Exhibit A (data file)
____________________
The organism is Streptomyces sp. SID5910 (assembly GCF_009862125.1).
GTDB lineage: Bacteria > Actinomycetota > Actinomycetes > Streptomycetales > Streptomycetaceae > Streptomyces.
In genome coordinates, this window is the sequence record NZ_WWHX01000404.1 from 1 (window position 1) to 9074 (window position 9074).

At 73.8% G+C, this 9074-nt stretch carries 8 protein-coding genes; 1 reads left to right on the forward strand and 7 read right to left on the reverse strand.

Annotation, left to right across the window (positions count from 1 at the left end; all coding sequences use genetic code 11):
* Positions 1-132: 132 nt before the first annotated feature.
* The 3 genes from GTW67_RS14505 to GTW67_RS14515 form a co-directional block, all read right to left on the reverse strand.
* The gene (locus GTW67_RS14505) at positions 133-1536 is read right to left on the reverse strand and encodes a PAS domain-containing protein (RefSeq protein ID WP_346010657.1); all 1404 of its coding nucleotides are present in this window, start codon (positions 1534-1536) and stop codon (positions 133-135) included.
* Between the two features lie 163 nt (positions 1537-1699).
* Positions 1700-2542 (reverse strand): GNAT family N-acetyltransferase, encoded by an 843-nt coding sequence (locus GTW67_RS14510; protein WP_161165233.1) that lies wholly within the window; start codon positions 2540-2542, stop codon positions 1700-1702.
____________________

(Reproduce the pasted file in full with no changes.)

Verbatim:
The organism is Streptomyces sp. SID5910 (assembly GCF_009862125.1).
GTDB lineage: Bacteria > Actinomycetota > Actinomycetes > Streptomycetales > Streptomycetaceae > Streptomyces.
In genome coordinates, this window is the sequence record NZ_WWHX01000404.1 from 1 (window position 1) to 9074 (window position 9074).

At 73.8% G+C, this 9074-nt stretch carries 8 protein-coding genes; 1 reads left to right on the forward strand and 7 read right to left on the reverse strand.

Annotation, left to right across the window (positions count from 1 at the left end; all coding sequences use genetic code 11):
* Positions 1-132: 132 nt before the first annotated feature.
* The 3 genes from GTW67_RS14505 to GTW67_RS14515 form a co-directional block, all read right to left on the reverse strand.
* The gene (locus GTW67_RS14505) at positions 133-1536 is read right to left on the reverse strand and encodes a PAS domain-containing protein (RefSeq protein ID WP_346010657.1); all 1404 of its coding nucleotides are present in this window, start codon (positions 1534-1536) and stop codon (positions 133-135) included.
* Between the two features lie 163 nt (positions 1537-1699).
* Positions 1700-2542 (reverse strand): GNAT family N-acetyltransferase, encoded by an 843-nt coding sequence (locus GTW67_RS14510; protein WP_161165233.1) that lies wholly within the window; start codon positions 2540-2542, stop codon positions 1700-1702.